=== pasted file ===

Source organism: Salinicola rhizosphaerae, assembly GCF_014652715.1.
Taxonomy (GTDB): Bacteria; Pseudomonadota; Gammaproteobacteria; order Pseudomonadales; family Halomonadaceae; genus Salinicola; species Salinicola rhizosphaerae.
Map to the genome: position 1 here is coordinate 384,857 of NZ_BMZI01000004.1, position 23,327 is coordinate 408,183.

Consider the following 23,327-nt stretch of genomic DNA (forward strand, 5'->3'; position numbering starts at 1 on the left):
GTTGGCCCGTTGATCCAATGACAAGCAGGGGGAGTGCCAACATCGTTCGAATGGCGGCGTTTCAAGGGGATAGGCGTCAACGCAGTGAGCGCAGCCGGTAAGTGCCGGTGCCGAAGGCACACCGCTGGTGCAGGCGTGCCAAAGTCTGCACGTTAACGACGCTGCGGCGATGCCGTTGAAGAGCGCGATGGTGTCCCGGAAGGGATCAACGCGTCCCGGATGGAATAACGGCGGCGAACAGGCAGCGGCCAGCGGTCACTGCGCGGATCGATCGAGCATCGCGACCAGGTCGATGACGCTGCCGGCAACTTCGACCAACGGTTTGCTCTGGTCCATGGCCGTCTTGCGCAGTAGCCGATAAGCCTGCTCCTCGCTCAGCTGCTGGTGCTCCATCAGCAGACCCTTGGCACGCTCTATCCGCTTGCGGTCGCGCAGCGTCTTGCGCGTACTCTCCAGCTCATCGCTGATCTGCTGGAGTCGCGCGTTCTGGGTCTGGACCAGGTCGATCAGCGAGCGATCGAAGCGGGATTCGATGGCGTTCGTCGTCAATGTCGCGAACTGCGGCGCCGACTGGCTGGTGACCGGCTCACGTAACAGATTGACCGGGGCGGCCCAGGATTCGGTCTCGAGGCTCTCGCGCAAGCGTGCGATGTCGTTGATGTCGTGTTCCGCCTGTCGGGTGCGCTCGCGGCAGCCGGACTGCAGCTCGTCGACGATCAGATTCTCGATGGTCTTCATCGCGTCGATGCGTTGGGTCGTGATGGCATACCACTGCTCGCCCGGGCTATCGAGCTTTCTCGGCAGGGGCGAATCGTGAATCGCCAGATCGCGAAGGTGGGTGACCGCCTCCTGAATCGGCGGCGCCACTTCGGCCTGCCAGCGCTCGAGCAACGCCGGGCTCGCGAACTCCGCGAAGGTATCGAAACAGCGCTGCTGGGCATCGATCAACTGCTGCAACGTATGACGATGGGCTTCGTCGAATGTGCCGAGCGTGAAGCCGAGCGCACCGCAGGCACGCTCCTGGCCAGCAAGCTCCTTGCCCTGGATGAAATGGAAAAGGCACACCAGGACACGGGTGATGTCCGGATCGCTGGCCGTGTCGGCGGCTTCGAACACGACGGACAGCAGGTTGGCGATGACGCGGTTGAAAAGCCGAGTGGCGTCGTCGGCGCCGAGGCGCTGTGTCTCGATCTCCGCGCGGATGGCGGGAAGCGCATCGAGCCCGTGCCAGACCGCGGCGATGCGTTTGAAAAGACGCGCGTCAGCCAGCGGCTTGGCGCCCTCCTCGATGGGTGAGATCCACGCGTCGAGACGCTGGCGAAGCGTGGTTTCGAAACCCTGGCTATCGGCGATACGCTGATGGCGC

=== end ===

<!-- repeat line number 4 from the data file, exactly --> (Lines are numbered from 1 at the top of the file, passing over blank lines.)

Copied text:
Consider the following 23,327-nt stretch of genomic DNA (forward strand, 5'->3'; position numbering starts at 1 on the left):